Only small differences in recurrence rates for laparoscopy compared to laparotomy
TUESDAY, Jan. 31 (HealthDay News) -- Comprehensive surgical staging of endometrial cancer can be performed laparoscopically with relatively small differences in recurrence rates compared to laparotomy, according to a study published online Jan. 30 in the Journal of Clinical Oncology.
Joan L. Walker, M.D., of the University of Oklahoma Health Sciences Center in Oklahoma City, and colleagues randomly assigned patients with clinical stages I to IIA uterine cancer in a 2:1 ratio to laparoscopy (1,696 women) versus laparotomy (920 women) for hysterectomy, salpingo-oophorectomy, pelvic cytology, and pelvic and para-aortic lymphadenectomy. Noninferiority of recurrence-free interval was the primary end point, and was defined as no more than a 40 percent increase in the risk of recurrence with laparoscopy versus laparotomy.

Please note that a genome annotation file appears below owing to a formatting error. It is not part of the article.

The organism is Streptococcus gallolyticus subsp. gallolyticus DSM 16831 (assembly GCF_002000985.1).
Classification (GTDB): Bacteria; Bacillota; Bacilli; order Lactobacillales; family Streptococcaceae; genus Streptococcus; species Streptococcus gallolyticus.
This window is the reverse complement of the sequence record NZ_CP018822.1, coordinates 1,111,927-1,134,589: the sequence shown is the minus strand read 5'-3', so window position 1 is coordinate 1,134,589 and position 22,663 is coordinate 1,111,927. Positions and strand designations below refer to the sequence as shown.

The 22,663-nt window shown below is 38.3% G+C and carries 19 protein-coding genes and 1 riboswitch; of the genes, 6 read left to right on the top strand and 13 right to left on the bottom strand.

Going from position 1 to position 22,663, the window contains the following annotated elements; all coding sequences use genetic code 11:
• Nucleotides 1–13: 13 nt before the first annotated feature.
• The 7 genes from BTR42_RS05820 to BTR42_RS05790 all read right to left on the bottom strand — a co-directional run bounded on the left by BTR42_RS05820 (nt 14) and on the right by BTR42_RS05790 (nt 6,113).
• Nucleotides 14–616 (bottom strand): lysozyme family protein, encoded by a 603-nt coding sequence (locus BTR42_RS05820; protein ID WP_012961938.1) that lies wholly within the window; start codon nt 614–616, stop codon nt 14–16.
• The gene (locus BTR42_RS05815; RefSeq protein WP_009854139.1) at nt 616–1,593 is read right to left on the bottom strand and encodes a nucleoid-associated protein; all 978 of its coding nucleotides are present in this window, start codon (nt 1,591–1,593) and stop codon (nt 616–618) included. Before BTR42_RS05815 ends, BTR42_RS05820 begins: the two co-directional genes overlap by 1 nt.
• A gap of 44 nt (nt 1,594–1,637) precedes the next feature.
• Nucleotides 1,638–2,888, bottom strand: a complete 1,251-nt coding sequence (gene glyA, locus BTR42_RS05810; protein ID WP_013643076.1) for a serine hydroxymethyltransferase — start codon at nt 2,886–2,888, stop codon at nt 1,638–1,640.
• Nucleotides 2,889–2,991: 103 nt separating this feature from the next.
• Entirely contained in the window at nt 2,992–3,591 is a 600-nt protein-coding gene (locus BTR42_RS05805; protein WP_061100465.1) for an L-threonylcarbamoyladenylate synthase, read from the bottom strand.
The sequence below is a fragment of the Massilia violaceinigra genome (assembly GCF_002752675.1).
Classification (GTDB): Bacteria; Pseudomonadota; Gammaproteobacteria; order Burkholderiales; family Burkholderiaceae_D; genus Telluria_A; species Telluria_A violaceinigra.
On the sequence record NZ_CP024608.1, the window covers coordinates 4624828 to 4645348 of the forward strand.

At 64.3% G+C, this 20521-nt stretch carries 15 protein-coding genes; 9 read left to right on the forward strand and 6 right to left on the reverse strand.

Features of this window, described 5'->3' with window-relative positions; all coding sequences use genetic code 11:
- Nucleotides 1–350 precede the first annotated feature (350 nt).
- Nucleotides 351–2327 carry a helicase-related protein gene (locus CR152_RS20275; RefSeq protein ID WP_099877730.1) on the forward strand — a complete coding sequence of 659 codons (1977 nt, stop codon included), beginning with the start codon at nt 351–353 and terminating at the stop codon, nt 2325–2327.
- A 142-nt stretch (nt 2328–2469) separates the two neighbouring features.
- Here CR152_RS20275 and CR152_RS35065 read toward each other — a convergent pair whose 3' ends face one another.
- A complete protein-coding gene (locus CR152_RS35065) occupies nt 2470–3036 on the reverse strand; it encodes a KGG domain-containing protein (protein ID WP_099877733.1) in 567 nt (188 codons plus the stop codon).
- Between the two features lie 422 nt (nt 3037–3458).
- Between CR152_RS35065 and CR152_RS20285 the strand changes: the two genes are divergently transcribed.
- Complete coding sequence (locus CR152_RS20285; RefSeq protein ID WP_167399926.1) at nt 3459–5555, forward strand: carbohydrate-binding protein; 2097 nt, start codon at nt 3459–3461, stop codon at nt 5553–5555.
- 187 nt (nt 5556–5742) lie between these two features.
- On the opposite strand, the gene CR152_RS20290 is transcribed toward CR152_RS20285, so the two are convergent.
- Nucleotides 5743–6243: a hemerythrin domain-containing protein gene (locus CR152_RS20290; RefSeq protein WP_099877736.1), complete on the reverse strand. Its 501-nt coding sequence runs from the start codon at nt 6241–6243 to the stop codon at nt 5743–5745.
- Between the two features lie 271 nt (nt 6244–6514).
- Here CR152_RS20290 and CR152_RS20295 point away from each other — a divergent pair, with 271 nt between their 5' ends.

The researchers found that, over a median of 59 months of follow-up, there were 309 recurrences (210 laparoscopy; 99 laparotomy) and 350 deaths (229 laparoscopy; 121 laparotomy). For laparoscopy versus laparotomy, the estimated hazard ratio was 1.14 (90 percent lower bound, 0.92; 95 percent upper bound, 1.46), which did not meet the pre-specified noninferiority criteria. The actual recurrence rates were substantially lower than expected, with an estimated three-year recurrence rate of 11.4 and 10.2 percent with laparoscopy and laparotomy, respectively (difference of 1.14 percent; 90 percent lower bound, −1.28; 95 percent upper bound, 4.0). An almost identical five-year overall survival, 89.8 percent, was seen in both groups.
"The potential for increased risk of cancer recurrence with laparoscopy versus laparotomy was quantified and found to be small, providing accurate information for decision making for women with uterine cancer," the authors write.